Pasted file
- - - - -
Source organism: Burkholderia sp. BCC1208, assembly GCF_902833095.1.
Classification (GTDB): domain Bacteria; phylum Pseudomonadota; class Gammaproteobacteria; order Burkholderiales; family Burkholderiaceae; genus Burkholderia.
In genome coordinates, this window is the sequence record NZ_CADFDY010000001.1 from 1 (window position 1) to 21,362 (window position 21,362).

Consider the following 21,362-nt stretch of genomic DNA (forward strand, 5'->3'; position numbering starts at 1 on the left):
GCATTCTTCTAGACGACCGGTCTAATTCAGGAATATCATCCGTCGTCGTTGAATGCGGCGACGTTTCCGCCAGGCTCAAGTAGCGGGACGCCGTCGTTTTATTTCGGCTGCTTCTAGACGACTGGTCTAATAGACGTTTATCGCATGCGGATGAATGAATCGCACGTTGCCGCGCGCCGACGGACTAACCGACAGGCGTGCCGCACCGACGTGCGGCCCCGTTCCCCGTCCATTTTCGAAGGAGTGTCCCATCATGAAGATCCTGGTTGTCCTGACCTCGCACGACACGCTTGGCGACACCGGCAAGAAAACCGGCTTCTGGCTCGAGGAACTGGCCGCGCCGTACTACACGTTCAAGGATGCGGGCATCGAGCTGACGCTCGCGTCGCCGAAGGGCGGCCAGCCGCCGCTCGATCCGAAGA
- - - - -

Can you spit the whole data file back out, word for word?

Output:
Source organism: Burkholderia sp. BCC1208, assembly GCF_902833095.1.
Classification (GTDB): domain Bacteria; phylum Pseudomonadota; class Gammaproteobacteria; order Burkholderiales; family Burkholderiaceae; genus Burkholderia.
In genome coordinates, this window is the sequence record NZ_CADFDY010000001.1 from 1 (window position 1) to 21,362 (window position 21,362).

Consider the following 21,362-nt stretch of genomic DNA (forward strand, 5'->3'; position numbering starts at 1 on the left):
GCATTCTTCTAGACGACCGGTCTAATTCAGGAATATCATCCGTCGTCGTTGAATGCGGCGACGTTTCCGCCAGGCTCAAGTAGCGGGACGCCGTCGTTTTATTTCGGCTGCTTCTAGACGACTGGTCTAATAGACGTTTATCGCATGCGGATGAATGAATCGCACGTTGCCGCGCGCCGACGGACTAACCGACAGGCGTGCCGCACCGACGTGCGGCCCCGTTCCCCGTCCATTTTCGAAGGAGTGTCCCATCATGAAGATCCTGGTTGTCCTGACCTCGCACGACACGCTTGGCGACACCGGCAAGAAAACCGGCTTCTGGCTCGAGGAACTGGCCGCGCCGTACTACACGTTCAAGGATGCGGGCATCGAGCTGACGCTCGCGTCGCCGAAGGGCGGCCAGCCGCCGCTCGATCCGAAGA